Tuesday, September 25, 2018

What’s the principle?

[This is the text of a comment I gave (editing on the fly) at the community comment period of tonight’s school board meeting.]

I’m here with a couple of thoughts about the proposals to redraw elementary boundaries and possibly pair some schools toward the goal of reducing socioeconomic disparities between school populations.

As you all know, I was on the school board two years ago when the board decided to redistrict the high schools and junior highs in the name of that same goal. I found it a very difficult issue with good arguments on both sides. I ended up voting against the plan because I thought the potential benefits—and there were some—were outweighed by the costs, and especially because I didn’t think the plan had the support of the families it was most intended to benefit. (See this post.)

When it comes to the elementary proposals you’re now considering, I think those issues are also difficult and again there are arguments to consider on both sides. And I don’t know what the right answer is. But I do know this: It would be very difficult to square the board’s decision on high school boundaries with a decision not to pursue balance at the elementary level.

At the elementary school level, the FRL (free-and-reduced-lunch rate) disparities between schools are much greater than they were at the high school level—ranging from a projected 2% at one school to a projected 75% at other schools. The empirical research on academic benefits is also stronger at the elementary school level, because the empirical studies that support it are mostly on elementary kids, and because at the elementary level there’s less tracking that can end up creating classroom-by-classroom disparities even within the same building. Finally, at least as to some of the pairings being suggested, there are actually cost savings instead of higher expenditures. We were told that the balancing plan at the secondary level would cost a quarter of a million dollars a year; at the elementary level it can actually save money every year.

You can defend a policy of trying to balance FRL rates. I think you can also defend a choice not to pursue that kind of balancing. But it’s very hard to defend doing it at the high school level, where the arguments are weaker, but not doing it at the elementary school level—where the disparities are much larger, the empirical evidence is stronger, and it can actually save money instead of costing money.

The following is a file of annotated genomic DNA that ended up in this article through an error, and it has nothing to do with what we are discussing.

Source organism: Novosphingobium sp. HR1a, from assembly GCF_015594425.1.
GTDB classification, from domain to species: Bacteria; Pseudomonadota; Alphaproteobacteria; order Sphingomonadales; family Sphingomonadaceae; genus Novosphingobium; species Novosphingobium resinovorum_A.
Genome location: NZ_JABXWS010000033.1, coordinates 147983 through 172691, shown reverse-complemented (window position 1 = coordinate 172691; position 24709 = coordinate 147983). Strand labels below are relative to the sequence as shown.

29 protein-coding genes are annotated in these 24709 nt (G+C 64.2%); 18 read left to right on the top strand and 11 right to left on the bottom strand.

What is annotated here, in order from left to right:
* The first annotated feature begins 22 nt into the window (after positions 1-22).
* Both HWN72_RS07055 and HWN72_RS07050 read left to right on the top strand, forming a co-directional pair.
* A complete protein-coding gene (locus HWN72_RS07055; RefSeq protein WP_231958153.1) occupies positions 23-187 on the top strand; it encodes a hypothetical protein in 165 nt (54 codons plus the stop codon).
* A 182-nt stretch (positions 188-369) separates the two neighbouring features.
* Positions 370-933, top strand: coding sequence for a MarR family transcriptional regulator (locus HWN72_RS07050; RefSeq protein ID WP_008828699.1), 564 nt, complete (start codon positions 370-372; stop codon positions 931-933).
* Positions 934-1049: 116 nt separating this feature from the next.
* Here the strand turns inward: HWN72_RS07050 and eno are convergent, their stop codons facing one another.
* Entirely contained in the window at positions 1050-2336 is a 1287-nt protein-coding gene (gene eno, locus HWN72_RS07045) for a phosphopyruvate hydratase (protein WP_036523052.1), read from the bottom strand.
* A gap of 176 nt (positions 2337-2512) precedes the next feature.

We had a school board vacancy election in 2016 that turned almost entirely on whether the board should pursue FRL balancing at the secondary level. The district—and especially the east side of Iowa City—voted for the candidate who wanted to balance FRL rates at the secondary level. In other words, many voters supported FRL balance when it meant moving kids from low-income families out of their secondary schools. Now those same neighborhoods have to decide whether to support FRL balance when it means bringing kids from low-income families into their elementary schools, which will otherwise have some of the lowest FRL rates in the district. So people are naturally watching and wondering: Is this really about pursuing the principle of socioeconomic balance, or is this just about sending these poor, disproportionately black kids elsewhere? Is that the principle driving this?

What you decide on the issue of elementary boundaries is going to answer that question for a lot of people, including kids who receive free-and-reduced-price lunch and their families.

Monday, October 23, 2017

Major proposed change to the facilities plan

I interrupt this vacation from blogging just to make people aware of a proposal that’s on the board’s work session agenda for tomorrow night. The proposal would change the district’s facilities plan to greatly accelerate the schedule for the bond-funded construction projects. Instead of completing the projects by 2024, the district would complete them all by 2021, and some projects (such as the Tate and Alexander additions) would move from the end of the list to the beginning. You can see the details of the proposal here and in the other documents attached here.

I don’t immediately have an opinion about whether the acceleration is a good idea. Most of the air-conditioning projects were scheduled in the first three years anyway, so it’s not immediately clear to me that the proposal would get us to full air-conditioning any sooner. On the other hand, an accelerated schedule means building capacity additions even sooner than the district otherwise would, when it’s possible that the passage of time would show that enrollment doesn’t justify some of them. (There were at least some bond proponents who suggested that voters shouldn’t worry so much about the questionable capacity additions because the district had the time and the flexibility to change the plan if it needed to.) There may well be financial advantages and disadvantages to acceleration, though I hope the discussion of them is more careful than some of the discussion during the bond campaign. (See this post.) The acceleration would also mean that the full tax impact of the borrowing will occur sooner, and not on the somewhat more phased-in schedule the district identified during the bond campaign.